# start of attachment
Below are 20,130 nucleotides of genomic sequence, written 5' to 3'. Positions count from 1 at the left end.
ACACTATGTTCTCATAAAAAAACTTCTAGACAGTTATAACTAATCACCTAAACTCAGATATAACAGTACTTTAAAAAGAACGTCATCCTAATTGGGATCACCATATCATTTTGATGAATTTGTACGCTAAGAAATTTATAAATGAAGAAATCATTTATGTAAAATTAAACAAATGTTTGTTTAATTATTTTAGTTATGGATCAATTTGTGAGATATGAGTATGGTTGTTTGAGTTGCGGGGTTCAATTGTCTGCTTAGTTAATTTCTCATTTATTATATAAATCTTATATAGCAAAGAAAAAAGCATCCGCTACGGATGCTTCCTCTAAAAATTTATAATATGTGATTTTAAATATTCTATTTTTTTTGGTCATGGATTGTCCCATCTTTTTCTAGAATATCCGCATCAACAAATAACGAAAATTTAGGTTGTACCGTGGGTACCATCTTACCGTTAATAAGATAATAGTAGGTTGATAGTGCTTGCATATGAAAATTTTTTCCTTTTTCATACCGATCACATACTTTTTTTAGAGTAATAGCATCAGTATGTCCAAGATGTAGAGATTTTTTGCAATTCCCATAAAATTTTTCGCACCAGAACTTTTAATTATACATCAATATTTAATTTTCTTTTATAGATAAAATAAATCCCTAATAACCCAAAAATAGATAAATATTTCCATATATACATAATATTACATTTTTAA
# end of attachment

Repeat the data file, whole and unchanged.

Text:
Below are 20,130 nucleotides of genomic sequence, written 5' to 3'. Positions count from 1 at the left end.
ACACTATGTTCTCATAAAAAAACTTCTAGACAGTTATAACTAATCACCTAAACTCAGATATAACAGTACTTTAAAAAGAACGTCATCCTAATTGGGATCACCATATCATTTTGATGAATTTGTACGCTAAGAAATTTATAAATGAAGAAATCATTTATGTAAAATTAAACAAATGTTTGTTTAATTATTTTAGTTATGGATCAATTTGTGAGATATGAGTATGGTTGTTTGAGTTGCGGGGTTCAATTGTCTGCTTAGTTAATTTCTCATTTATTATATAAATCTTATATAGCAAAGAAAAAAGCATCCGCTACGGATGCTTCCTCTAAAAATTTATAATATGTGATTTTAAATATTCTATTTTTTTTGGTCATGGATTGTCCCATCTTTTTCTAGAATATCCGCATCAACAAATAACGAAAATTTAGGTTGTACCGTGGGTACCATCTTACCGTTAATAAGATAATAGTAGGTTGATAGTGCTTGCATATGAAAATTTTTTCCTTTTTCATACCGATCACATACTTTTTTTAGAGTAATAGCATCAGTATGTCCAAGATGTAGAGATTTTTTGCAATTCCCATAAAATTTTTCGCACCAGAACTTTTAATTATACATCAATATTTAATTTTCTTTTATAGATAAAATAAATCCCTAATAACCCAAAAATAGATAAATATTTCCATATATACATAATATTACATTTTTAA